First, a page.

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Building a B Corporation

Green Hammer, a Portland design-build firm creating healthy and inspiring buildings, is using the power of business to address climate change

Presented by Green Hammer June 6, 2017

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The Tasting Room at Cowhorn Vineyard & Garden, designed and built by Green Hammer, is the first winery in the world to achieve Living Building Challenge certification.

Image: Cowhorn Wines

Becoming a certified B Corporation is a very Oregon thing to do. Of the nearly 2,000 B Corps in the world, 85 are based in Oregon — a pretty huge number for a relatively small state. It’s not all that surprising, though, given Oregon’s environmental ethos (think Bottle Bill, strict land-use laws, and an aggressive Renewable Portfolio Standard requiring that 50 percent of the state’s electricity come from renewable resources by 2040).

Yet becoming a certified B Corporation is not all about protecting the environment. To get certified, a business must undergo a rigorous certification process led by third-party verifier, B Lab, in order to prove that it meets high standards for social and environmental performance, transparency, and accountability. Applicants must answer more than 250 questions about their commitment to occupational health and safety, civic engagement, local economic development and environmental sustainability. Given all the ways businesses and brands can connect with consumers in today’s digital world, why would a company do this?

“The term ‘green’ has been overused and washed out to the point where our intended meaning is less significant than when we started in 2002,” says Green Hammer founder and CEO, Stephen Aiguier. “Does ‘green’ mean that something is energy-efficient? Or that it’s free of toxic materials? Does ‘green’ mean that it’s recycled or reused? That it’s organic? All of the above? At Green Hammer, we’ve always been committed to certifying our buildings through third-party organizations because it provides transparency and clarity around what we mean when we say a building is ‘green.’ We felt it was important to undergo the same scrutiny when it comes to our business practices.”

Buildings account for 39 percent of carbon emissions in the United States. That’s why we’ve set a goal to build only projects that are net-zero-energy, or produce as much or more renewable energy than they consume,” Aiguier says. “Investing in net-zero-energy buildings will drastically cut carbon emissions while also saving our clients money in the long run.”

2 cowhorn photo by claire thorington sis43i

The Tasting Room at Cowhorn Vineyard & Garden is designed to produce more energy than it consumes.

In 2015, Green Hammer completed Ankeny Row, a net zero energy community in southeast Portland consisting of five three-bedroom townhomes and one two-bedroom apartment above a common shared space. Built to the Passive House standard, Ankeny Row produced 18 percent more electricity than it consumed after one full year of operation.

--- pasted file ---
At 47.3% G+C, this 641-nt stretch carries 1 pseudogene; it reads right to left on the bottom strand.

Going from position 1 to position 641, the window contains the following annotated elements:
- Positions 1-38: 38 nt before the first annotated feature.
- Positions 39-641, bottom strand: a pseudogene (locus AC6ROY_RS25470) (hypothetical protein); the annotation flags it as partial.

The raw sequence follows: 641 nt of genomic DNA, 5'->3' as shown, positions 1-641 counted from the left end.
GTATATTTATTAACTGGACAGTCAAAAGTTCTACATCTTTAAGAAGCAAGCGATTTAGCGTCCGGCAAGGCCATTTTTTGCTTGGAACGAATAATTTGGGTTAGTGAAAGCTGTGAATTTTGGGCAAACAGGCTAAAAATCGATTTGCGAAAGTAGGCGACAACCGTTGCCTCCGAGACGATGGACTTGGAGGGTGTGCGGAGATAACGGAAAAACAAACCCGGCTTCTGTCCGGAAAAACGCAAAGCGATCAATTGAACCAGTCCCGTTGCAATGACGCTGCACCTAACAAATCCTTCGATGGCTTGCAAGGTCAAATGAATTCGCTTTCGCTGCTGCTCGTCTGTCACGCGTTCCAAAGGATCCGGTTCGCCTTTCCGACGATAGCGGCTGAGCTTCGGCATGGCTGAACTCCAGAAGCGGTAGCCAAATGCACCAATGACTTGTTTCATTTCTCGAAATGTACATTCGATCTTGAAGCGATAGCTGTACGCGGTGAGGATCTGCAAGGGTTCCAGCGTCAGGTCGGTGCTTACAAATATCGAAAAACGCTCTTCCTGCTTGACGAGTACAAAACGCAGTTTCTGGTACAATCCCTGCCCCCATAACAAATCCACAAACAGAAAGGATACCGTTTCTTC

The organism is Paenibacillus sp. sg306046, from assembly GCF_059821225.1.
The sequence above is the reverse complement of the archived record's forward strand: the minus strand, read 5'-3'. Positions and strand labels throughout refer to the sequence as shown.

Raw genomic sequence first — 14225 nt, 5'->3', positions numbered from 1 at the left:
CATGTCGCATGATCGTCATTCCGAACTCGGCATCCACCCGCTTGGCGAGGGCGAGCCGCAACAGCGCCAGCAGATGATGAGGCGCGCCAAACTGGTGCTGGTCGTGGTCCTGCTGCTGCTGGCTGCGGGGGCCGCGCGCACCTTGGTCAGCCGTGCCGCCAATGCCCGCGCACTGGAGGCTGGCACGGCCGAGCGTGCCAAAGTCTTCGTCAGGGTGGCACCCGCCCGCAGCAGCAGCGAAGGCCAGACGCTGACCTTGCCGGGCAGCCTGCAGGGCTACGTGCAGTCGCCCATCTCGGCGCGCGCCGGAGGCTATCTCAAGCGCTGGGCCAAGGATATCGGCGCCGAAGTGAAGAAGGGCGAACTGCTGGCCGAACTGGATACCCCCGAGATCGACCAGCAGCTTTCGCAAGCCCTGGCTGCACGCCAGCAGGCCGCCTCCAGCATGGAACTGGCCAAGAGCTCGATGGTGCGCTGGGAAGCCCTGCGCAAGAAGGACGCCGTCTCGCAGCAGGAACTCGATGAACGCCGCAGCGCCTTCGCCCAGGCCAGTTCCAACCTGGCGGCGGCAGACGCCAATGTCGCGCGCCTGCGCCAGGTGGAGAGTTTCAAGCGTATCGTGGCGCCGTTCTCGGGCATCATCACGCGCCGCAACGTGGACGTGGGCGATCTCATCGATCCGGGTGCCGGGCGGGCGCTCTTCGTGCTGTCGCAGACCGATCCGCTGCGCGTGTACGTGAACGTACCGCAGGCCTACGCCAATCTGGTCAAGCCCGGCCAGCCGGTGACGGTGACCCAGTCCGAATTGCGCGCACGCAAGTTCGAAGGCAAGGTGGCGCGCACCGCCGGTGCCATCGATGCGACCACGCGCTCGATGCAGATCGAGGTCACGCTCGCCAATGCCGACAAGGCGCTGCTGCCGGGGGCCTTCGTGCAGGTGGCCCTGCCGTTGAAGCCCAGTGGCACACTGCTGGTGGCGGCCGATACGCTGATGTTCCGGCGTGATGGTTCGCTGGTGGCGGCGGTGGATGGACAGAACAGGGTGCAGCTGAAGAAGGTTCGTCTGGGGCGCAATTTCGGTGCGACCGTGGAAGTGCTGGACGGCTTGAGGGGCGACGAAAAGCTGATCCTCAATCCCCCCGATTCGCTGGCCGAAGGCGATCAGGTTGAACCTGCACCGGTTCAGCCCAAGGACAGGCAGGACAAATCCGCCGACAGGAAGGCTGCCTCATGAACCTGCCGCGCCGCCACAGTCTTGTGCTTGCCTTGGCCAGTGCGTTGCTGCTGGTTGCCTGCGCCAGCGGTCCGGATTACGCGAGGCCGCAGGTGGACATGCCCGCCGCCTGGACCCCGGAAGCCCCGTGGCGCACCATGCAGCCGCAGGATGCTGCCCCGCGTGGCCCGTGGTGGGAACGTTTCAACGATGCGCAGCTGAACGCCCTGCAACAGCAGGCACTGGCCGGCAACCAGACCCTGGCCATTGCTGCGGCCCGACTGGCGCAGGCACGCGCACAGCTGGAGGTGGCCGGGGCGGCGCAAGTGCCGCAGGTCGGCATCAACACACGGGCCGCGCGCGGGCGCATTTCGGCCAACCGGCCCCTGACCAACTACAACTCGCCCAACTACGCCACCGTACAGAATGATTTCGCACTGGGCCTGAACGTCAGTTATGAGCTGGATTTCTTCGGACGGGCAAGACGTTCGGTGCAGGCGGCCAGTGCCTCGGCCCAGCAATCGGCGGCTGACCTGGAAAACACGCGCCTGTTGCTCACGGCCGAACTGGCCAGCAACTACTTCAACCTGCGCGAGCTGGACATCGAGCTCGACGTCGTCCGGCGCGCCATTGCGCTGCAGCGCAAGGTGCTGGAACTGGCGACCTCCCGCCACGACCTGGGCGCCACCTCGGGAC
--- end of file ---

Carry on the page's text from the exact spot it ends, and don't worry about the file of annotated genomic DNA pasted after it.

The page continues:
Green Hammer also envisions a future where every building supports a healthy ecosystem. That’s why it’s committed to eliminating toxic chemicals from its buildings. The U.S. Environmental Protection Agency has identified more than 16,000 chemicals as 'chemicals of concern'. Only a very small fraction of those chemicals are subject to mandatory testing, making it easy for manufacturers to use them in building materials such as carpets, drywall, windows, and paint. “Eliminating harmful toxics from buildings is a difficult and yet paramount pursuit toward a healthy world,” Aiguier says.

Green Hammer sees the Living Building Challenge (LBC) as the way to do this (in many ways, LBC is the B Corp certification of the building industry). The LBC challenges builders to eliminate “Red Listed” ingredients such as PVC, flame-retardants, bisphenol A (BPA), and heavy metals — all of which are known to be harmful to human health and the environment yet are common in the building industry. On the heels of its B Corp certification, Green Hammer was notified that its latest net-zero-energy project, the Tasting Room at Cowhorn Vineyard & Garden, achieved Living Building Challenge Petal certification. In doing so, it became the world’s first winery and the fourth building in Oregon to achieve what’s regarded internationally as the most stringent green building standard.

“For more than 10 years, we’ve been working hard to build a company culture that is not about ‘doing less bad’ but rather about ‘doing the most good’. The B Assessment helped us create benchmarks for every single area of our business operations,” Aiguier says. “We absolutely know we’ll be more competitive and see higher staff retention if we make business choices that are good for the environment, good for people, and overall good for the global community.”

Based in Portland, Oregon, Green Hammer has more than 20 employees in Portland and Southern Oregon. In June 2017, Green Hammer joined more than 1,000 U.S. governors, mayors, businesses, investors, colleges and universities by signing an open letter to the international community and parties to the Paris Agreement declaring their intent to help ensure the U.S. remains a global leader in reducing carbon emissions. The Portland design-build firm brings more than a decade of experience helping people create healthy and inspiring buildings. Learn more at www.greenhammer.com.